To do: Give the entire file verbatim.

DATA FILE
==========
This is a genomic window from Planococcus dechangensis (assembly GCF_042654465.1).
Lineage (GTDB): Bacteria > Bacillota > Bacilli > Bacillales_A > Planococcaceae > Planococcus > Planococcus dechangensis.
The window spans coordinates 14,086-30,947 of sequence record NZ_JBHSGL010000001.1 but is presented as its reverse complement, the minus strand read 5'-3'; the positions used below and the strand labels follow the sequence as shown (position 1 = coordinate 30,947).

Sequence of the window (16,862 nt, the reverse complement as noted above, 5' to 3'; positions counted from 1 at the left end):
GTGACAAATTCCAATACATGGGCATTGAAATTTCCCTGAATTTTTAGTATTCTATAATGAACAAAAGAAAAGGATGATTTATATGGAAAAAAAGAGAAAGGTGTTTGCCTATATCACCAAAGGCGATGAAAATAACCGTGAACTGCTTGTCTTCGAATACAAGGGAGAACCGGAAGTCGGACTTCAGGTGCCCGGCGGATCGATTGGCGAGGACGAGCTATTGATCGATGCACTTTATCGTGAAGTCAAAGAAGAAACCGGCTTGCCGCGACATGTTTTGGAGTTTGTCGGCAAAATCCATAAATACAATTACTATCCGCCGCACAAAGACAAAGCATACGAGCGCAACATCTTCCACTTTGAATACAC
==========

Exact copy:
This is a genomic window from Planococcus dechangensis (assembly GCF_042654465.1).
Lineage (GTDB): Bacteria > Bacillota > Bacilli > Bacillales_A > Planococcaceae > Planococcus > Planococcus dechangensis.
The window spans coordinates 14,086-30,947 of sequence record NZ_JBHSGL010000001.1 but is presented as its reverse complement, the minus strand read 5'-3'; the positions used below and the strand labels follow the sequence as shown (position 1 = coordinate 30,947).

Sequence of the window (16,862 nt, the reverse complement as noted above, 5' to 3'; positions counted from 1 at the left end):
GTGACAAATTCCAATACATGGGCATTGAAATTTCCCTGAATTTTTAGTATTCTATAATGAACAAAAGAAAAGGATGATTTATATGGAAAAAAAGAGAAAGGTGTTTGCCTATATCACCAAAGGCGATGAAAATAACCGTGAACTGCTTGTCTTCGAATACAAGGGAGAACCGGAAGTCGGACTTCAGGTGCCCGGCGGATCGATTGGCGAGGACGAGCTATTGATCGATGCACTTTATCGTGAAGTCAAAGAAGAAACCGGCTTGCCGCGACATGTTTTGGAGTTTGTCGGCAAAATCCATAAATACAATTACTATCCGCCGCACAAAGACAAAGCATACGAGCGCAACATCTTCCACTTTGAATACAC